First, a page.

But Paul isn't the only piece that suits the team's onslaught of shooters. The new-look Clippers are also resembling of the team Rivers won a title with in 2008. The offense runs through a passing point guard surrounded by shooters who space the floor. Given its past success with this formula, expect Rivers' coaching style to fit in early in his tenure with the Clippers.
A Roster in its Prime

A lion's share of the Clippers roster is either in its prime or approaching it. Paul, Redick, Dudley and Ryan Hollins are each entering the peak of their careers, while Blake Griffin, DeAndre Jordan and Darren Collison are still approaching their best days.
The future looks brighter for the Clippers than any other franchise in the league. Their roster has at least a five-year window to play at a high level and compete for championships, and their success is expected to begin right away.

The Clippers have the athleticism to keep pace with the most dominant transition teams in the league. Their entire starting lineup is in its 20s, and their bench isn't much older. Competing in a young, fast-paced league, the Clippers have a well-positioned franchise to lead them far into the future.


The recent signings of Paul, Redick, Dudley, Barnes, Collison and Hollins were announced in unorthodox fashion: All six players shared the stage with their head coach as they addressed reporters and fans.

This represents a clear shift from the NBA norm for announcing player acquisitions. The league is accustom to Lebron-esque productions where the superstar takes the stage alone to enjoy all the hype and attention that comes with signing a new deal.

But Rivers had a different approach in mind.

"I thought it was important that we did this together," he said. "We have to try to learn how to win together. This is not boxing, this is basketball."

This sentiment is nothing new from Doc. A message of unity was a key element of his success as head coach of the Celtics. In Boston, he championed the mantra, "ubuntu" -- a South African rallying cry that translates to, "I am because we are."

Rivers was able to convince strong, overbearing personalities like Kevin Garnett, Paul Pierce and Rajon Rondo to buy into a system larger than themselves, and that is precisely the challenge he faces in Los Angeles.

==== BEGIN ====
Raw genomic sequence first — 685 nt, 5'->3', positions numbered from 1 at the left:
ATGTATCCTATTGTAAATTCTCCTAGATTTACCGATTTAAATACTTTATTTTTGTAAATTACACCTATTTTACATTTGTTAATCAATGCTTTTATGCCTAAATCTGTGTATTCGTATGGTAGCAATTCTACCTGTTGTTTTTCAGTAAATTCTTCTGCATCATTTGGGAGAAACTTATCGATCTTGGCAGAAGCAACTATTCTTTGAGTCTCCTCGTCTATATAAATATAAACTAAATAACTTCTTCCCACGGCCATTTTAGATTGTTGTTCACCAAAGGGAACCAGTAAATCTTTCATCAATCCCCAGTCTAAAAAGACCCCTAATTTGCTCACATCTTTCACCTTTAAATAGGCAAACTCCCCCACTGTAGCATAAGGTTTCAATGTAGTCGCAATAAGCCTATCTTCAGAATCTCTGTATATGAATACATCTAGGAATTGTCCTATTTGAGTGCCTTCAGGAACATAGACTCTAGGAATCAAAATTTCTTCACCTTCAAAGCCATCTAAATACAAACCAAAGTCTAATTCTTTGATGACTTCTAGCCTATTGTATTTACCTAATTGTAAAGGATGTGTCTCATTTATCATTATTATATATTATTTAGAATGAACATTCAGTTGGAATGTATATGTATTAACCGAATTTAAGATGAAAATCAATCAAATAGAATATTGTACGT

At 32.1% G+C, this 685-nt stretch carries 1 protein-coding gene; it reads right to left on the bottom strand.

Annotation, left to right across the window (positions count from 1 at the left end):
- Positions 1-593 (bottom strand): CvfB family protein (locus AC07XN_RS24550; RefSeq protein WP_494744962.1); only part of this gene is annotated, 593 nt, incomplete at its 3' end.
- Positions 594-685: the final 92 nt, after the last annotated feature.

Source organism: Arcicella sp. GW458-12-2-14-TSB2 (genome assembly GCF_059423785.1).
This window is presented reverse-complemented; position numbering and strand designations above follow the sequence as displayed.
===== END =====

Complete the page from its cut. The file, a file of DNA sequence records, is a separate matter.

The Clippers roster is full of young players who are unfamiliar with the team concept Rivers employed in Boston. Doc will have to teach his new players to look past their individual games and buy into a larger team concept. This will mean sharing the ball, trusting one another on defense and cultivating a community-oriented locker room.

Rivers will bring similar coaching methods from Boston to Los Angeles. And If he plays his cards right with the roster and coaching staff he helped assemble, he can bring a similar result.

Dan Komin has lived in the Greater Los Angeles area for 16 years and is an avid follower of all things Clippers. His work has focused on trades, player updates and offseason prospects for sports teams throughout the Southland. Follow Dan on Google+.

CPS and the boys rap " Regulate "

Rhythmic Gymnastics World Rocked by Judge Cheating Scandal

Rhythmic gymnastics, an Olympic sport that raises eyebrows among some critics every four years for its inclusion in the games, is now the center of a cheating scandal that does not involve the sport’s unitard-clad competitors, but its judges.

The New York Times reported that some 60 of the potential judges for the sport, which involves women swirling clubs, hoops, balls, ribbons and ropes, were caught cheating during last year’s elite-level exams to become judges during the 2016 Olympic Games in Rio de Janeiro.

Swift action was taken after the alleged cheating was discovered, according to the Times, which reported that an Olympic official was expelled and six others were suspended. Caroline Hunt of the United States was one of the suspended officials.

Lesley King, vice president of communications for USA Gymnastics, confirmed to that Hunt was suspended because of the circumstances detailed in the Times, but added that the suspension was being appealed.

“USA Gymnastics fully supports Caroline and recognizes her integrity and commitment to fair play and the sport of rhythmic gymnastics,” USA Gymnastics said in a statement. “USA Gymnastics is planning to appeal the decision on Caroline’s behalf.”

According to the Times, blatant cheating took place at testing sites around Europe and was discovered by The International Gymnastics Federation, which spent months investigating the incidents. Copying of answers from tests, including mistakes, reportedly took place during an exam in Bucharest, Romania, while hundreds of answers were changed on tests taken in Moscow and Spain.

According to the report obtained by the Times, one test even had two different types of handwriting.

Calls placed by ABC News to the International Gymnastics Federation were not immediately returned.

As noted by the Times, a petition was set up on by Czech national Erik Moers to “ban unfair judging and corruption from our beloved sport.”

Writing on his page after the scandal was revealed, Moers called for further vigilance in the gymnastics community.

“FIG made a historical decision about the scandal during the courses in Bucharest, Moscow and Alicante,” he wrote. “Following the latest developments, I am convinced that we must stay very alert. First steps are put to clean up ¨the mess¨ of the last 25 years. Let us make sure it is done properly.”